The next step was a test with Cărturești, where we replaced the disposable packaging with the reusable one, then followed people's opinions. The result surprised us. We received lots of funny messages, such as: "I am waiting for the courier like Santa Claus" - the association between the way Santa takes all the presents out of the magic sack, the same way as the courier with a returnable package. But also very relevant messages in the “how to move things” paradigm, such as: "God, i've been waiting for this thing so long, I didn't even know I was waiting for it". And so it is. You feel that what is happening is not good, but from the perspective of a consumer, it is difficult to change something on your own. That's why I say, you have to start somewhere and give people the opportunity to react.
The final customer pays an extra 1.9 lei, in addition to the delivery fee. All for commercial reasons, but also for principal reasons - if someone picks up the garbage from your house, someone has to be paid for that service. Brands, in turn, pay as much as they pay now for single usage packaging (how much they give on cardboard + eco tax; and in Romania there is a tax because you put some disposable packaging in the economy). It's comparative - brands give some money that they would give up anyway. But instead of giving them for something that is rapidly thrown away, they can give it for something reusable.
I'm glad you noticed this. The Romanian market looking at start-ups has fined the fact that I came from consulting, rather than IT or engineering. Because the future is digital, you need to have some tools to thrive and, statistically speaking, the teams of startups that are at the beginning are made of programmers. However, I saw it as an advantage. In consulting, I learned what it means to change your work logic from one week to another because you have projects in different industries, to understand the basics of each industry and to create a strategic algorithm that is agnostic - it has nothing to do with an industry specific.
At a professional level, I always wanted to be independent. Because in my consulting life, I began to feel that I was investing a lot of time in useless things. I was working on beautiful presentations, though I was more interested in the content value and ideas, not how it looked.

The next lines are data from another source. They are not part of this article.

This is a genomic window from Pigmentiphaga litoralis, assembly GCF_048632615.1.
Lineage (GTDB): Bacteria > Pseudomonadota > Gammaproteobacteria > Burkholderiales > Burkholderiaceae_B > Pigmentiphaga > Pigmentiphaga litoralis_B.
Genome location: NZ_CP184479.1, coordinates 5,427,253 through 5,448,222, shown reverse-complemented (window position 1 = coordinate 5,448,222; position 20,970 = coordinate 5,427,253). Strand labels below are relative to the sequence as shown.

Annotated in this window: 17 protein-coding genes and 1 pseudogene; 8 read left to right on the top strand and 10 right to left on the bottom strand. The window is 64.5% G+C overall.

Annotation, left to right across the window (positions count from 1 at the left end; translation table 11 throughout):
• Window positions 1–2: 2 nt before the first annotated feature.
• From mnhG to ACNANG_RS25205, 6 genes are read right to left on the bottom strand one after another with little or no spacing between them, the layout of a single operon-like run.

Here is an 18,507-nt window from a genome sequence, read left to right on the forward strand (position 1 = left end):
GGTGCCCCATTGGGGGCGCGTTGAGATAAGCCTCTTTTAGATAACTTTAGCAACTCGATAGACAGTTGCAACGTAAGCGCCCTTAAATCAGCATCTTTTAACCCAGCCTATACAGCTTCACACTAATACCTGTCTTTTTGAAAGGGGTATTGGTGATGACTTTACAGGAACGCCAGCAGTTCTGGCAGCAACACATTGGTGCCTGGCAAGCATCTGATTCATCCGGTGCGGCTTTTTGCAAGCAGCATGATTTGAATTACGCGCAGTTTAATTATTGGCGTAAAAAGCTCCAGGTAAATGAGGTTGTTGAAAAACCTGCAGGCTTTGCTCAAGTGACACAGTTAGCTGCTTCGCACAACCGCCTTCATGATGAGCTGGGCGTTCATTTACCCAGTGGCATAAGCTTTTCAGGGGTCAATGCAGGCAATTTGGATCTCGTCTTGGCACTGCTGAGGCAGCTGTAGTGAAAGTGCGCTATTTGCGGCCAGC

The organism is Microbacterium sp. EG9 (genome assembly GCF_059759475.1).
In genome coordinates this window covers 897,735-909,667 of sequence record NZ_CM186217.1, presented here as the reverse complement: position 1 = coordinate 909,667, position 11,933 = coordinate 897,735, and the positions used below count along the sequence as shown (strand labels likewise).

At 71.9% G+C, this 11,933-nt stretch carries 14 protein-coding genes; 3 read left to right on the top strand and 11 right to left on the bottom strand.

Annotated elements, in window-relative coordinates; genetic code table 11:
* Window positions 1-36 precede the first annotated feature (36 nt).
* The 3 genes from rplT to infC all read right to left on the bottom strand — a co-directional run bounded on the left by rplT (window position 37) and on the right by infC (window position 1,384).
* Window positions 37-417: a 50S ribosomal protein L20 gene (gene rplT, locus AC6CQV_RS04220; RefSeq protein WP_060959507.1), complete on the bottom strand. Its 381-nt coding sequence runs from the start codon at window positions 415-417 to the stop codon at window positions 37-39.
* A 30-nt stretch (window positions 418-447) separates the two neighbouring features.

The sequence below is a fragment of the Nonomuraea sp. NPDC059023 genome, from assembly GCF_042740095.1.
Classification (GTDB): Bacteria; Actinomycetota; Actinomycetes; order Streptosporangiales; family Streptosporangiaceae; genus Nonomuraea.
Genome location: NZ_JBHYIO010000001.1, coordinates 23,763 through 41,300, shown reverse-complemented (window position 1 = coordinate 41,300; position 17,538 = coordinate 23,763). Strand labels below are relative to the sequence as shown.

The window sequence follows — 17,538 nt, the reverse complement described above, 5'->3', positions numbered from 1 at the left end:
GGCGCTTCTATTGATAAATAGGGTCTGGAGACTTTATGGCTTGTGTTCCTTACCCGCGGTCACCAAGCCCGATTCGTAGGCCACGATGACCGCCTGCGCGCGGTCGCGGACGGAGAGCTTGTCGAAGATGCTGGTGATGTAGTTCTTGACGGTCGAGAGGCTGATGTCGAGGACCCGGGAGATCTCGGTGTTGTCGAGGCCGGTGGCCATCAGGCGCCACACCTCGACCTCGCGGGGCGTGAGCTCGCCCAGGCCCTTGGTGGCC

Moreover, I wanted to be independent in an area that creates value, not just money. That's how we got to the circular economy. The circular economy is a fixed concept that is based on business principles, but creates much longer-term value. If you save resources, you live longer on this planet. The goal is very good, it must be kept, but the question becomes: what are the arguments to convince society to get there? I didn't choose the ecological activism approach, because I believe more strongly in these ingenious business tools that come from the circular economy.
Maybe the fact that I started from personal ideas for which I later looked at needs in the market. I think it's good to look at needs first, then try to solve them. We offer a digital solution - we have an integration that we scale with your help, the Postis team. But before I got here and before anyone understood that I was selling a digital solution for a concept that didn't even exist, I had to create the flow and, to create the flow, I had to create a package that would move along these flow. And then the people I talked to, no matter how benevolent, had moments when they asked: hey, guys, but what are you really doing? Do you do design bags or offering a new courier solution; or maybe you're an IT specialist? Why was this happening? I think it's because I started from an idea in my head, not a need already expressed in the market. Because the reusable packaging business is not yet known in the market, so you can't talk yet about scaling it - which is, in fact, the essence of what we do.
In short, we don't produce a bag. We invented a plug & play solution, for you use it and streamline the packaging process on the spot, without other headaches and fuss. We orchestrate the direction of the process, not focus on the production of the packaging. But the fact that we are associated with all sides of the concept: packaging / flow / digital solution helps us, because the market itself is where the rules are created, and it is good to be in the game from the beginning. We assume that things will not change starting tomorrow, but we see a bright horizon. And that's much better than navigating through the fog.